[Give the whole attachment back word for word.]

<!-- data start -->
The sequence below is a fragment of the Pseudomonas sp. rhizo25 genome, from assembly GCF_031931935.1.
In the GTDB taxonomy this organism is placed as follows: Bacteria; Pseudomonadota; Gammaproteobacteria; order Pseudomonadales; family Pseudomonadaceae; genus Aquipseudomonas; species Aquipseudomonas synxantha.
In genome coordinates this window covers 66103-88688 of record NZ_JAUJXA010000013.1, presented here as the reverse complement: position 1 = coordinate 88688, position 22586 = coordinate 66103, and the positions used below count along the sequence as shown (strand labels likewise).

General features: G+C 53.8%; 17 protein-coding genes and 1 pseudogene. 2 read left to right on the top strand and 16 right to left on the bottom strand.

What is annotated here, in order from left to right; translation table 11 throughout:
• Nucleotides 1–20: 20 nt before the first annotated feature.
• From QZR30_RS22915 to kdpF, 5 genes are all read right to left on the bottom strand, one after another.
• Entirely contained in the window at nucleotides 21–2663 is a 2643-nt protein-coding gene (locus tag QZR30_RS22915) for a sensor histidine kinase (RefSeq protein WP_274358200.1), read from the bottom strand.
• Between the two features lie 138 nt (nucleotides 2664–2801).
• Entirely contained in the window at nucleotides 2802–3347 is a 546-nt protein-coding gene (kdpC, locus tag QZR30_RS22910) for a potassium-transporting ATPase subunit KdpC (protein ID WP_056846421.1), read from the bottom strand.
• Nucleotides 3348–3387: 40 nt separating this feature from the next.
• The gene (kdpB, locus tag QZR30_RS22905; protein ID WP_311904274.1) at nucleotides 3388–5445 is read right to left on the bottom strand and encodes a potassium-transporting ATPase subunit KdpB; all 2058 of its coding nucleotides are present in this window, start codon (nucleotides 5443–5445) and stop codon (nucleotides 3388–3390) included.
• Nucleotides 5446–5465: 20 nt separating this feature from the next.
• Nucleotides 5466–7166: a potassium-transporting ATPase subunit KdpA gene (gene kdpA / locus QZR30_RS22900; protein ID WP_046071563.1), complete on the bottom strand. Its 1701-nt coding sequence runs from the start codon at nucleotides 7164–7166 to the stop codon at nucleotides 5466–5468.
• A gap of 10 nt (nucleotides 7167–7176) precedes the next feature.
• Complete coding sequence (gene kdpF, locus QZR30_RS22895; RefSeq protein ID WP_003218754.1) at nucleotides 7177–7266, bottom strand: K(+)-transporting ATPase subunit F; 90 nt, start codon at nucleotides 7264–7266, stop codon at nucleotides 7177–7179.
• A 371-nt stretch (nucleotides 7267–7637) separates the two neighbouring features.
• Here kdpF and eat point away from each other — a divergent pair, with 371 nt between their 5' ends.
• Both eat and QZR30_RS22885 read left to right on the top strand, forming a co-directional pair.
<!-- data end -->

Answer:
The sequence below is a fragment of the Pseudomonas sp. rhizo25 genome, from assembly GCF_031931935.1.
In the GTDB taxonomy this organism is placed as follows: Bacteria; Pseudomonadota; Gammaproteobacteria; order Pseudomonadales; family Pseudomonadaceae; genus Aquipseudomonas; species Aquipseudomonas synxantha.
In genome coordinates this window covers 66103-88688 of record NZ_JAUJXA010000013.1, presented here as the reverse complement: position 1 = coordinate 88688, position 22586 = coordinate 66103, and the positions used below count along the sequence as shown (strand labels likewise).

General features: G+C 53.8%; 17 protein-coding genes and 1 pseudogene. 2 read left to right on the top strand and 16 right to left on the bottom strand.

What is annotated here, in order from left to right; translation table 11 throughout:
• Nucleotides 1–20: 20 nt before the first annotated feature.
• From QZR30_RS22915 to kdpF, 5 genes are all read right to left on the bottom strand, one after another.
• Entirely contained in the window at nucleotides 21–2663 is a 2643-nt protein-coding gene (locus tag QZR30_RS22915) for a sensor histidine kinase (RefSeq protein WP_274358200.1), read from the bottom strand.
• Between the two features lie 138 nt (nucleotides 2664–2801).
• Entirely contained in the window at nucleotides 2802–3347 is a 546-nt protein-coding gene (kdpC, locus tag QZR30_RS22910) for a potassium-transporting ATPase subunit KdpC (protein ID WP_056846421.1), read from the bottom strand.
• Nucleotides 3348–3387: 40 nt separating this feature from the next.
• The gene (kdpB, locus tag QZR30_RS22905; protein ID WP_311904274.1) at nucleotides 3388–5445 is read right to left on the bottom strand and encodes a potassium-transporting ATPase subunit KdpB; all 2058 of its coding nucleotides are present in this window, start codon (nucleotides 5443–5445) and stop codon (nucleotides 3388–3390) included.
• Nucleotides 5446–5465: 20 nt separating this feature from the next.
• Nucleotides 5466–7166: a potassium-transporting ATPase subunit KdpA gene (gene kdpA / locus QZR30_RS22900; protein ID WP_046071563.1), complete on the bottom strand. Its 1701-nt coding sequence runs from the start codon at nucleotides 7164–7166 to the stop codon at nucleotides 5466–5468.
• A gap of 10 nt (nucleotides 7167–7176) precedes the next feature.
• Complete coding sequence (gene kdpF, locus QZR30_RS22895; RefSeq protein ID WP_003218754.1) at nucleotides 7177–7266, bottom strand: K(+)-transporting ATPase subunit F; 90 nt, start codon at nucleotides 7264–7266, stop codon at nucleotides 7177–7179.
• A 371-nt stretch (nucleotides 7267–7637) separates the two neighbouring features.
• Here kdpF and eat point away from each other — a divergent pair, with 371 nt between their 5' ends.
• Both eat and QZR30_RS22885 read left to right on the top strand, forming a co-directional pair.